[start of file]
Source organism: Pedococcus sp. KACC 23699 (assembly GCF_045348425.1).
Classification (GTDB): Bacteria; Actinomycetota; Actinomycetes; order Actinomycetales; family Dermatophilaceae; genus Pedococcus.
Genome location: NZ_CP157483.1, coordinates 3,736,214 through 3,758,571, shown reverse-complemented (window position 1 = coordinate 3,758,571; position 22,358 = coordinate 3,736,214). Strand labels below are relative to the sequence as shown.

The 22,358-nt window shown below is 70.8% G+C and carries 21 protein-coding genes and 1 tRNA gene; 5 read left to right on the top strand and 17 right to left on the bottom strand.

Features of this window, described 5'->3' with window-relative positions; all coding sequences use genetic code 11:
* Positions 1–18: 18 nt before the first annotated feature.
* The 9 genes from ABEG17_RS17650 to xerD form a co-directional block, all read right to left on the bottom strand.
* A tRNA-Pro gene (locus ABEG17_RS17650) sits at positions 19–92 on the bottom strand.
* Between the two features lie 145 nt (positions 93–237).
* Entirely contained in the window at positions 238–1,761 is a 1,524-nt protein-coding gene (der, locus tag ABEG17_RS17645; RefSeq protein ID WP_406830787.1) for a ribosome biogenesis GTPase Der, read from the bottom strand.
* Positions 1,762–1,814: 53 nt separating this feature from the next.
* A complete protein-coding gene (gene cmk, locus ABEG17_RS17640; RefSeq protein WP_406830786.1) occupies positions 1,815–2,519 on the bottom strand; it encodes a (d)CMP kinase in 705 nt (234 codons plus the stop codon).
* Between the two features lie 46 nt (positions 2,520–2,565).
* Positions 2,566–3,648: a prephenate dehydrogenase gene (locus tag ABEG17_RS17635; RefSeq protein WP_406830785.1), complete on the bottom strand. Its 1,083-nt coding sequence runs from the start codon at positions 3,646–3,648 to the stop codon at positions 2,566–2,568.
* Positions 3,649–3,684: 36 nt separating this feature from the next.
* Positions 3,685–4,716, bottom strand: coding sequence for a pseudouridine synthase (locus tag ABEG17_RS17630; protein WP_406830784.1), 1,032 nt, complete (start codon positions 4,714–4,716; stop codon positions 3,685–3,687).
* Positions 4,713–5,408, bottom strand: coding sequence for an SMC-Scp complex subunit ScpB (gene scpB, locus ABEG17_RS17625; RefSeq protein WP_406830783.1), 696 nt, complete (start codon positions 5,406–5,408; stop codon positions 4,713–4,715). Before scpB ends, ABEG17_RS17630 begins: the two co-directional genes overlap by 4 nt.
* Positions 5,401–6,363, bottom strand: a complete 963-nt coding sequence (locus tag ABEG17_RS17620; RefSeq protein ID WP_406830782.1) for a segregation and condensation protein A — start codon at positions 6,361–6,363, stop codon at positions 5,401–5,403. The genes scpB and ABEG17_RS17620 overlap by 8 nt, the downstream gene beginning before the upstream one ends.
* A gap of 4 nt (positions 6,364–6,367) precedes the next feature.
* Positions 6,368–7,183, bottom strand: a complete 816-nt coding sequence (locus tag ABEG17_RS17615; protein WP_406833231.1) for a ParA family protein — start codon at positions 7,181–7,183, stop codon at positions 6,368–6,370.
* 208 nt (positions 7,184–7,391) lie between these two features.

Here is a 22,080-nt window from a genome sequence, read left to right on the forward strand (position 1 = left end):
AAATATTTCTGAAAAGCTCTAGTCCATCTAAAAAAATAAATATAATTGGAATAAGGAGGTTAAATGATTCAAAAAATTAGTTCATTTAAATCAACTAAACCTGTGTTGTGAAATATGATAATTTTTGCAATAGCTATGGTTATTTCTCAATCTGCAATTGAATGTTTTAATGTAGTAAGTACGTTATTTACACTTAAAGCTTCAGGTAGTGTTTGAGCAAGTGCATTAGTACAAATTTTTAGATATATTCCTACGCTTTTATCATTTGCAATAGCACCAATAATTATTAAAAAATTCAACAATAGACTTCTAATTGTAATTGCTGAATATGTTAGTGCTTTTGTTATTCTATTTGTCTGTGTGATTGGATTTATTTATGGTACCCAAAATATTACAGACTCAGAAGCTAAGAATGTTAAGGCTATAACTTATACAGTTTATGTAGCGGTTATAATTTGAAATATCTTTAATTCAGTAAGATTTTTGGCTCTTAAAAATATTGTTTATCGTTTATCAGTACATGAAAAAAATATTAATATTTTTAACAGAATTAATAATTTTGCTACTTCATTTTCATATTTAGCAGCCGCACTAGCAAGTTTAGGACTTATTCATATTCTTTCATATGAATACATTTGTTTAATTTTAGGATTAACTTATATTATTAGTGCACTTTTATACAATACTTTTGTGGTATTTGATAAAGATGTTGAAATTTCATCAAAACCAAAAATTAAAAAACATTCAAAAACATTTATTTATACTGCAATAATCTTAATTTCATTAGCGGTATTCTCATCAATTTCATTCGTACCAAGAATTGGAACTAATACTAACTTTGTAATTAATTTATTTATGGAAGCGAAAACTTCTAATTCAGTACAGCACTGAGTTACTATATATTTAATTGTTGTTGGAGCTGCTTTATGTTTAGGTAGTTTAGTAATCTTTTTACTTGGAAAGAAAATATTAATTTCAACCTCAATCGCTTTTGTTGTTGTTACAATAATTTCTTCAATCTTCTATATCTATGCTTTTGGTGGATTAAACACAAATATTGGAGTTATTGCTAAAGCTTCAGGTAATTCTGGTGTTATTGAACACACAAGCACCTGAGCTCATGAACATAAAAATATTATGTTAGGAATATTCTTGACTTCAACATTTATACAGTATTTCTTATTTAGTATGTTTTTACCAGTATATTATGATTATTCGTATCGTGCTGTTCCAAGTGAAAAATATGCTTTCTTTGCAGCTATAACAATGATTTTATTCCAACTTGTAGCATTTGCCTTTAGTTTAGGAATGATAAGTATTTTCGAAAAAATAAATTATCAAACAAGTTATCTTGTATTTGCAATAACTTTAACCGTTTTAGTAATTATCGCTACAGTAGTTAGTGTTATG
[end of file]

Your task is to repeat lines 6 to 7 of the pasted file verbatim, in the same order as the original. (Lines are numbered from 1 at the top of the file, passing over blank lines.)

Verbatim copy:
* Positions 1–18: 18 nt before the first annotated feature.
* The 9 genes from ABEG17_RS17650 to xerD form a co-directional block, all read right to left on the bottom strand.